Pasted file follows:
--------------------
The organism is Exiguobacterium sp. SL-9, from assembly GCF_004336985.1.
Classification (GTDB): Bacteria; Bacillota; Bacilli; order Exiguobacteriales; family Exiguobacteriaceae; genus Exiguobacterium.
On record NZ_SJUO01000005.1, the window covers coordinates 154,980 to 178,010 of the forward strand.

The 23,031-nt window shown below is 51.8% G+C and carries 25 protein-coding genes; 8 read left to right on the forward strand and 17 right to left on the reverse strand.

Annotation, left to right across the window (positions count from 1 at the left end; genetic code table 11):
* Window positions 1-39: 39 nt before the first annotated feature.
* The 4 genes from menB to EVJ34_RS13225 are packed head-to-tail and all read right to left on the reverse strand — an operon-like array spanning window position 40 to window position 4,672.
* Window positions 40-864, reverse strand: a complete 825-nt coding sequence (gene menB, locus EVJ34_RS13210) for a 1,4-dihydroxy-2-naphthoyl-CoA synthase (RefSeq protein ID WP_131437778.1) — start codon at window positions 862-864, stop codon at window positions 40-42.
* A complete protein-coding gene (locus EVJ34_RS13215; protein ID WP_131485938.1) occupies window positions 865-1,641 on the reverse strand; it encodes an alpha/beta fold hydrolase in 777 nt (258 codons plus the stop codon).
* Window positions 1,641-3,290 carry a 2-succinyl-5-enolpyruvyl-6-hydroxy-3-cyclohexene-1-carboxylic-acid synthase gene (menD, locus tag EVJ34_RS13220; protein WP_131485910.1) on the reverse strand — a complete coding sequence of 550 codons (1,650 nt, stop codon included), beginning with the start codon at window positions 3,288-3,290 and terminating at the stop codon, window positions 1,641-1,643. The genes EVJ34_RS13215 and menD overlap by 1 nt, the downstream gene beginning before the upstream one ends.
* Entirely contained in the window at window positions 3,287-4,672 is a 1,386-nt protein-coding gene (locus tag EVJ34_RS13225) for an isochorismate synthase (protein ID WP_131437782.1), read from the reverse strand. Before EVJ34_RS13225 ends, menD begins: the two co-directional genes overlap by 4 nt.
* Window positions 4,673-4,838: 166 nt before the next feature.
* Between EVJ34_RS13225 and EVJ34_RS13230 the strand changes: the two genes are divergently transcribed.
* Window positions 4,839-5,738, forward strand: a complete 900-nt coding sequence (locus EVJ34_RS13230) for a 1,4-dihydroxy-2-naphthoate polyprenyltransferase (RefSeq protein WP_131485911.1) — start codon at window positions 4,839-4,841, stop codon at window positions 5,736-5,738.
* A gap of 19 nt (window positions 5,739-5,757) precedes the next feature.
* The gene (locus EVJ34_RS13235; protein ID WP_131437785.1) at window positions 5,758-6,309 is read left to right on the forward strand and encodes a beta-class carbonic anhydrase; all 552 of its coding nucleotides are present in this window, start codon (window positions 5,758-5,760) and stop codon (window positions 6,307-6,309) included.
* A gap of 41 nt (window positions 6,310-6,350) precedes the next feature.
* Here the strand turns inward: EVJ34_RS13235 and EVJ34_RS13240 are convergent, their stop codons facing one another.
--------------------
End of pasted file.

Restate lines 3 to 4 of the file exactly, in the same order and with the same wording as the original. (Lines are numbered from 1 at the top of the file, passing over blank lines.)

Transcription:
On record NZ_SJUO01000005.1, the window covers coordinates 154,980 to 178,010 of the forward strand.

The 23,031-nt window shown below is 51.8% G+C and carries 25 protein-coding genes; 8 read left to right on the forward strand and 17 right to left on the reverse strand.